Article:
||The Cowboy Astronomer
||Narrated by cowboy humorist
|Explore the stars from a cowboy's point of view!
The Cowboy Astronomer is a skillfully woven tapestry of star tales and Native American legends, combined with constellation identification, star-hopping, and astronomy tidbits — all told from the unique viewpoint of a cowboy astronomer who has traveled the world plying his trade and learning the sky along the way.
Howdy folks! We'll bet you've never heard of a cowboy astronomer, right? Well, neither had we — until Nello Williams, planetarium director in Gillette, Wyoming, left a message on our answering machine, saying "Hey guys, let's do a show about cowboys and the stars." It turns out that Gillette was hosting the National High School Rodeo Championships, and Nello wanted a special show to present to the folks in town for the occasion, as well as something new and different to run for his district's school shows.
Carolyn started thinking. Cowboys spend a lot of time out where the skies are dark, and so do astronomers. Astronomers roam the sky looking for stars and planets, just like cowboys roam the range looking for cattle. Astronomers just might be the ranchers of the universe! Our culture has paired "cowboys and Indians" for decades, so Native American sky legends are a natural. Nowadays, we're modern folk — even out on the wild frontier, with cellular phones in our pickup trucks, and satellite dishes to watch TV. Inspiration kicked in. Nello got his special planetarium show, and now Loch Ness Productions offers it to you — The Cowboy Astronomer.
It covers the standard stuff — constellations, star tales, sky legends, and of course astronomy. But this isn't your ordinary, garden-variety planetarium show.
For one thing, it features the planetarium narrating debut of nationally-renowned cowboy humorist and poet Baxter Black. Known for his commentary on National Public Radio's "Morning Edition," or TV performances on NBC's "Tonight Show", he's a first-rate storyteller and just the sort of person to personify a credible cowboy astronomer. Carolyn crafted the words carefully to fit our cowboy's natural Western drawl, and Baxter said he was thrilled to work with the great script. To provide the voice of an Indian storyteller for one section, we turned to an expert — noted storyteller Lynn Moroney.
Putting the narration, sound effects and music together was Mark's job, as usual — but we don't expect you've ever heard a planetarium soundtrack featuring the sounds of guitars, banjo, harmonica, honky-tonk piano and even an accordion before!
The basic premise of The Cowboy Astronomer is simple: we're in the Western outdoors, listening to star legends and cowboy tales around the campfire. Our cowboy astronomer gives us his perspective of the night sky, and the things he's found out over a lifetime of stargazing. He talks about star colors and temperatures — and we see how blue stars are hotter than red stars by the chili pepper ratings beneath them! We find the Andromeda Galaxy by hitting a first-base foul out of the park of the Great Baseball Diamond In The Sky. Along the way, we learn about young stars and supernovae, and what various cultures called the Pleiades.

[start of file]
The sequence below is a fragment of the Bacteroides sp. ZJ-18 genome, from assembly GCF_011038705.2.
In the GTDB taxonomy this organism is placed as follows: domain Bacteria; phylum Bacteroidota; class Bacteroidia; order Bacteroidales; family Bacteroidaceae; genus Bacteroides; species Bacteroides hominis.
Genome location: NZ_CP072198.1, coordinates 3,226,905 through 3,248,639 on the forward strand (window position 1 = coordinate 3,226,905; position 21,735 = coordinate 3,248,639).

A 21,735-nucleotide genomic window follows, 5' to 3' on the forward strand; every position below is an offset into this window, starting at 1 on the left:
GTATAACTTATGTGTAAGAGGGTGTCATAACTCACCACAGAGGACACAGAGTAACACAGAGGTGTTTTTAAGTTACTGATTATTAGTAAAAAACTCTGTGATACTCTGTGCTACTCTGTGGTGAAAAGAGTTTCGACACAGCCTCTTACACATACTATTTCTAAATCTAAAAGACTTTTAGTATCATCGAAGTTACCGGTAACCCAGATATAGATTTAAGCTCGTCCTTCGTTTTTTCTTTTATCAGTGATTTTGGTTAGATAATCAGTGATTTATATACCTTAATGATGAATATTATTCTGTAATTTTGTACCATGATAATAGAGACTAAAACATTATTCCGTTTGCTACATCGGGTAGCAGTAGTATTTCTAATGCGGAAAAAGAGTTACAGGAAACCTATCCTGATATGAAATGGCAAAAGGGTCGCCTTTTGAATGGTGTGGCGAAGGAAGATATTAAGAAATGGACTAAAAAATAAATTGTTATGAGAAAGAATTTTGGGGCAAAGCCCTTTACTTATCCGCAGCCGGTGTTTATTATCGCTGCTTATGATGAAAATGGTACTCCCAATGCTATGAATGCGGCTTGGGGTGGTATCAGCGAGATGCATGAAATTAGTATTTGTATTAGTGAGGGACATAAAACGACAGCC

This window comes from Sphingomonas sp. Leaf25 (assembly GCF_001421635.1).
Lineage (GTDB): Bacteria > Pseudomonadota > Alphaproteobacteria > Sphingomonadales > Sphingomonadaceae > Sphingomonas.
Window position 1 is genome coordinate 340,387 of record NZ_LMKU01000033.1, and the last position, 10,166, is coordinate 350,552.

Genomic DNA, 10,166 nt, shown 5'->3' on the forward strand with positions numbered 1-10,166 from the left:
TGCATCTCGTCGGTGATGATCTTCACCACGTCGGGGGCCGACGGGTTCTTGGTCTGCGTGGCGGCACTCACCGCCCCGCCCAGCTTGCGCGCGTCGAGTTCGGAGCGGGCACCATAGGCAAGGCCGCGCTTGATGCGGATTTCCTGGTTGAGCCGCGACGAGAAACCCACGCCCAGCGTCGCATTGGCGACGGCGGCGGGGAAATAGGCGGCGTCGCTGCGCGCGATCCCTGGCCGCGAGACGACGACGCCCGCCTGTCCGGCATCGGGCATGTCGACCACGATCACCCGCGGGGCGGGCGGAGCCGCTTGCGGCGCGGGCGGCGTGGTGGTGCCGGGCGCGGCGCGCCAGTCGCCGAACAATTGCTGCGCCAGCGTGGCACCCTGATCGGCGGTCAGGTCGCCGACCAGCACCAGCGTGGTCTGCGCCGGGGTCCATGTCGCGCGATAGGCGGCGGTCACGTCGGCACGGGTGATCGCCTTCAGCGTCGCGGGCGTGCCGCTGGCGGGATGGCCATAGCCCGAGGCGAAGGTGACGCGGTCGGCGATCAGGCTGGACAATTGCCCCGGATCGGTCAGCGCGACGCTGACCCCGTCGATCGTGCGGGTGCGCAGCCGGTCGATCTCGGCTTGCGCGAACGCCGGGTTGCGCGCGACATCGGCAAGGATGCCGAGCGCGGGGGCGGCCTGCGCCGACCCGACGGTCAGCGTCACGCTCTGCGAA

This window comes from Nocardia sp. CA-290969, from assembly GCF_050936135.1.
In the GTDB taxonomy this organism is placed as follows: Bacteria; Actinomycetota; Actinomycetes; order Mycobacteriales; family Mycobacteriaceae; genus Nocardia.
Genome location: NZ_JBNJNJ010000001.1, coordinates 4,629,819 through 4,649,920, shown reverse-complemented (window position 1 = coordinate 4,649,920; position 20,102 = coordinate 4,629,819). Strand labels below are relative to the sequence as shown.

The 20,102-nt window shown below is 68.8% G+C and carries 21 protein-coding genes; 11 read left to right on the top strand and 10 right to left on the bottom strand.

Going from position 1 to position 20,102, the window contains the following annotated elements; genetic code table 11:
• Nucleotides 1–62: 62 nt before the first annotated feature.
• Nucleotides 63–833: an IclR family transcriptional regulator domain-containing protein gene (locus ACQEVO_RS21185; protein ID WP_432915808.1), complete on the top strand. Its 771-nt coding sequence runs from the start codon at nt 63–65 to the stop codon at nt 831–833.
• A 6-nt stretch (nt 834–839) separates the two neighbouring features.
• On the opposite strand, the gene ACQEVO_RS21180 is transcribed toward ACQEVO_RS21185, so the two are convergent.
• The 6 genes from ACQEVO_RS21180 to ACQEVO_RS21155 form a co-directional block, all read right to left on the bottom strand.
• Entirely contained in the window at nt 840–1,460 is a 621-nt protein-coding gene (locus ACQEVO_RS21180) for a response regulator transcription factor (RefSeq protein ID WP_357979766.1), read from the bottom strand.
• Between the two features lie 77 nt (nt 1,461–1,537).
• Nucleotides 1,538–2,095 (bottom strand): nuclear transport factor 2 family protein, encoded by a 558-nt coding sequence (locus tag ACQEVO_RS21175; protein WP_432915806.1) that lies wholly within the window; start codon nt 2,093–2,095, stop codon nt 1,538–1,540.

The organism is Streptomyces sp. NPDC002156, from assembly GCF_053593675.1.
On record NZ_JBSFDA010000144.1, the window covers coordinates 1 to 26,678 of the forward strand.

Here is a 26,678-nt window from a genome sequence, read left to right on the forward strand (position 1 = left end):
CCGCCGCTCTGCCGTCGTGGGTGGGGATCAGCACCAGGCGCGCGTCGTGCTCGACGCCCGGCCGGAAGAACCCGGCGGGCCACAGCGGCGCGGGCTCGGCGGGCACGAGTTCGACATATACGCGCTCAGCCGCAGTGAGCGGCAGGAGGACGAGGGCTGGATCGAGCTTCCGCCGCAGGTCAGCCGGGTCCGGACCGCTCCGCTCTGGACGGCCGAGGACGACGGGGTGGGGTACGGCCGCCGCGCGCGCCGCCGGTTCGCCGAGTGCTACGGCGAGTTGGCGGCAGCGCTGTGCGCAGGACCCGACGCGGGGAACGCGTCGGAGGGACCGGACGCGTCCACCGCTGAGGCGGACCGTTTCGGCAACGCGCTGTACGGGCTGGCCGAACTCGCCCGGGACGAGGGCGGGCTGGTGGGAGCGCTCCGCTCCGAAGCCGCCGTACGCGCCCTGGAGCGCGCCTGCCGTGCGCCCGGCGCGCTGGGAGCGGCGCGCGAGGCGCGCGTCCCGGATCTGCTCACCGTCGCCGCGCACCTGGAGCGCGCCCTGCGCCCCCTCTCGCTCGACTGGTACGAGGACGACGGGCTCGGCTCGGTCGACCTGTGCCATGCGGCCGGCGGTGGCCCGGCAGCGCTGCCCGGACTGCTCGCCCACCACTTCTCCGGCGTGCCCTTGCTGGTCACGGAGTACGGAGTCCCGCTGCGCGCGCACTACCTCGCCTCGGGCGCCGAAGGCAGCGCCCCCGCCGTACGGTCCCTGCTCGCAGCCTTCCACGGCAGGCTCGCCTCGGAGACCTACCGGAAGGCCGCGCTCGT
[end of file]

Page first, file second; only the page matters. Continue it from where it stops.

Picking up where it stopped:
We hear two Native American star tales: the Fisher story of the cruel chieftain holding the birds of summer captive, and the Devil's Tower tale of the Seven Indian Maidens and the Bear. We see the Anasazi pictographs of the 1054 supernova, and Sirius rising over Wyoming's Medicine Wheel. The show ends on a thoughtful, philosophical manner, as our cowboy muses about the constellation where he wants to head when he departs this Earth. He decides on Cygnus, for the black hole it contains.
There's never been a program like The Cowboy Astronomer. It's a fresh new perspective in the planetarium medium; a unique, different, and thoroughly entertaining show unlike anything you've seen or heard before. It'll make your audiences laugh, it'll tug at their heart strings — all the while teaching about the universe and humanity's relationship with the stars.
The educational focus of the show is to present basic sky lore and astronomy information to a general audience from a unique viewpoint. A set of multicultural and multidisciplinary themes are woven throughout the program. These ideas help relate the information presented in the show to the lives of students, families, and the general public.
Show content is relevant in the following subject areas:
Earth and Space Sciences:
History of Science/Science Inquiry:
- Objects in the sky: stars, constellations, the Orion Nebula, the Andromeda Galaxy, the Pleiades star cluster, the Crab Nebula supernova, the explosion of Supernova 1987a, the Cygnus X-1 black hole, the highly variable Eta Carinae
- Changes in the sky: diurnal motion of the stars; seasonal changes in the sky
- The Orion Nebula, Betelgeuse, the Crab Nebula supernova, Supernova 1987a, Eta Carinae
- Historical and cultural perspectives on astronomy: star legends of different cultures and countries, including Native American, Germany, ancient Arabic, Polynesian, and Greek tales, mainstream American, British poetry related to astronomy
- Astronomy as an enjoyable hobby or profession
This show adheres to principles put forth in the National Academy of Sciences' Education Standards published in 1996. For more details, visit the NAS Standards Web site.
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